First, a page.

The Foundation also quotes from another 2018 document from China’s National Defence University stating, “As the world becomes hotter, the Arctic passages will increasingly become important areas for the operations of China’s maritime forces. Once [Chinese] forces normalize their presence in this region, they will not only be able to effectively pin down great powers like the U.S. and Russia; they will greatly reduce pressure from primary opponents in our other strategic directions”.
Protecting Chinese interests in the Arctic could mean demanding access to mineral resources but also to fish and other marine stocks. How an additional military presence might affect such activities cannot be known.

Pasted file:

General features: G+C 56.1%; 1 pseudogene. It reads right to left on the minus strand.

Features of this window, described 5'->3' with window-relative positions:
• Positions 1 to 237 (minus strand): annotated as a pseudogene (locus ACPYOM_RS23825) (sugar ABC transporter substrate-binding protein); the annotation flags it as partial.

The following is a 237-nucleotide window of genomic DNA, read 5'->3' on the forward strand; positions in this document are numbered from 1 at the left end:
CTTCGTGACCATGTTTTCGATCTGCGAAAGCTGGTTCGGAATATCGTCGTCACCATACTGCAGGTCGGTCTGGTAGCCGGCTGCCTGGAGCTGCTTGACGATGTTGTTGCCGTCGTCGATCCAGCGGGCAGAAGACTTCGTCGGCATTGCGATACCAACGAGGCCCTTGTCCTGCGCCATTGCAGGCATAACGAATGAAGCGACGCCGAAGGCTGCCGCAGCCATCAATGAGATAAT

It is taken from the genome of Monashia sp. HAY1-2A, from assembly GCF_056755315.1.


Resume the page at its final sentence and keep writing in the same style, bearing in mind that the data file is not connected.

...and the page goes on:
Many experts are advising against approval of the deal which is among the first to be examined since the federal government announced increased scrutiny for foreign acquisitions as the economic downturn from COVID-19 has driven down the value of Canadian companies.
The review under the Canada Investment Act will examine if the deal represents a net benefit to Canada, This would be in terms of revenue, and affect on indigenous communities, and jobs, along with a further possible investigation if there is a finding that the deal may represent potential harm to national security.